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Squires speak out on tax hike
Mar 12, 2004 12:00 am
Based on a draft resolution proposing to increase Wilson County's local option sales tax, several county commissioners responded Thursday with opinions ranging from indecision to full support.
While several agreed the idea is worth investigating, many declined to show support either way.
"It's something we need to look at and think about doing, but I'm keeping an open mind," District 16 Commissioner Gilbert Graves said Thursday night.
Other commissioners also confessed they haven't made up their minds about the proposed sales tax hike, but many believe it is a lesser of two evils.
"My first thought is if more revenue is necessary, a sales tax is better than property tax because everybody pays," District 24 Commissioner Paul Abercrombie said.
Based on the proposal, Wilson County's local option sales tax would increase from 2.25 percent to 2.75 percent, the maximum allowed by state law. Coupled with the state's 7 percent sales tax, Wilson County would have a total 9.75 percent sales tax.
"I talked to (Wilson County Finance Director) Ron Gilbert and he estimated it would bring in $1.5 million," District 15 Commissioner Billy Swindell said.
Swindell said the money generated from the sales tax increase would be earmarked for the future growth needs of Wilson County education system.
"That's what we need to meet school growth for the next six years," he said. "So, I totally support the sales tax increase … If we don't do this sales tax increase, the only stream of revenue to support the growth in the schools system is a property tax increase. I'm against a property tax increase."
Commissioners Eugene Murray and Wayne Drennan, however, believe a better way exists to fund growth. Both men said county officials need to tighten their own fiscal spending.
"I think what we need to do is look to cut expenses before we raise taxes," District 21 Commissioner Eugene Murray said. "You don't want to get into situation where when you come up short you start raising your constituents taxes … At some point we need to see where our money is going and see if we can cut corners. We need to make sure that there's not any waste."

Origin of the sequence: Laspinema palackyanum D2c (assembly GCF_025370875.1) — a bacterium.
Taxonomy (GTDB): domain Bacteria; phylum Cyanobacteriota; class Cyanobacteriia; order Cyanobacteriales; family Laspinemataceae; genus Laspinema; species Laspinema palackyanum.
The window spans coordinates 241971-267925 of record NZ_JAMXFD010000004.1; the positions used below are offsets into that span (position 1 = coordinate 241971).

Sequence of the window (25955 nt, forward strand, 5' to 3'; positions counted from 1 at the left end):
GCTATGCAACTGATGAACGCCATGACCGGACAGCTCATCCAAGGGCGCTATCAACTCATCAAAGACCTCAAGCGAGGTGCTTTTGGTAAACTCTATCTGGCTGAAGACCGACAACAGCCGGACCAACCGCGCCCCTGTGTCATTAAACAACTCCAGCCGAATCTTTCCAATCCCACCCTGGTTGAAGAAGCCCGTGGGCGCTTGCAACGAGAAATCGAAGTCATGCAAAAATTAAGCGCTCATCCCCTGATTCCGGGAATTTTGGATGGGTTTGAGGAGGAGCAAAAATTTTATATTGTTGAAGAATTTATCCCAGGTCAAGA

District 6 Commissioner Wayne Drennan agreed about cutting or trimming budgets.
"Every department needs to tighten their belts," he said. "You need to work your budgets like you do your own budget at home. When you spend someone else's money, you need to spend it conservatively."
Drennan did confess he still hasn't made up his mind while Murray admitted a sales tax is better than a property tax.
"I do agree a sales tax is the most fair tax, but we need to be careful about using the public's credit card without making sure it's necessary thing, " Murray said.
Wilson County Mayor Robert Dedman believes the county school system will need more money to meet the needs of an increasing student population. The county's growth projections indicate population will increase from 50,000 to 80,000 people in the next 20 years, the draft resolution states.
"That way with the school running the way they are and the population growing, I'd rather have that than a property tax increase," Dedman said. "I know it's a little, but you get something out of the tourists that come here and not the people that live here … It would keep the burden off property owners."
Dedman added all the pros and cons need to be discussed.
Some pros and cons could determine the votes of a few commissioners including Bob Neal, Randy Hall, Adam Bannach and Swindell.
Bannach along with District 1 Commissioner Wendell Marlowe indicated funding could be used for educational system employees' salaries. Neal said he would be more inclined to approve the measure if the money went to building schools rather than salaries.
Although Hall believes education is a priority, he said not all funds should be distributed to the school system.
"Education is important but might need to look at other things that need funding," Hall said. "We need to look at all avenues and see what we can do with it."
The current draft resolution, however, earmarks money for the educational needs of Wilson County School System.
"It shall be earmarked for the education needs of Wilson County," Swindell said. "The County Commission would have authority to use this money for the best interest of the Wilson County Schools. I would not support it to say it would go directly to salaries."
The proposed resolution was devised by an ad hoc committee originally formed last year to examine teachers' salaries. The committee continued to meet to find an "equitable way" to fund educational needs, said Swindell, who was part of the committee. Marlowe was the committee chair and submitted the draft resolution for commissioners' consideration last week.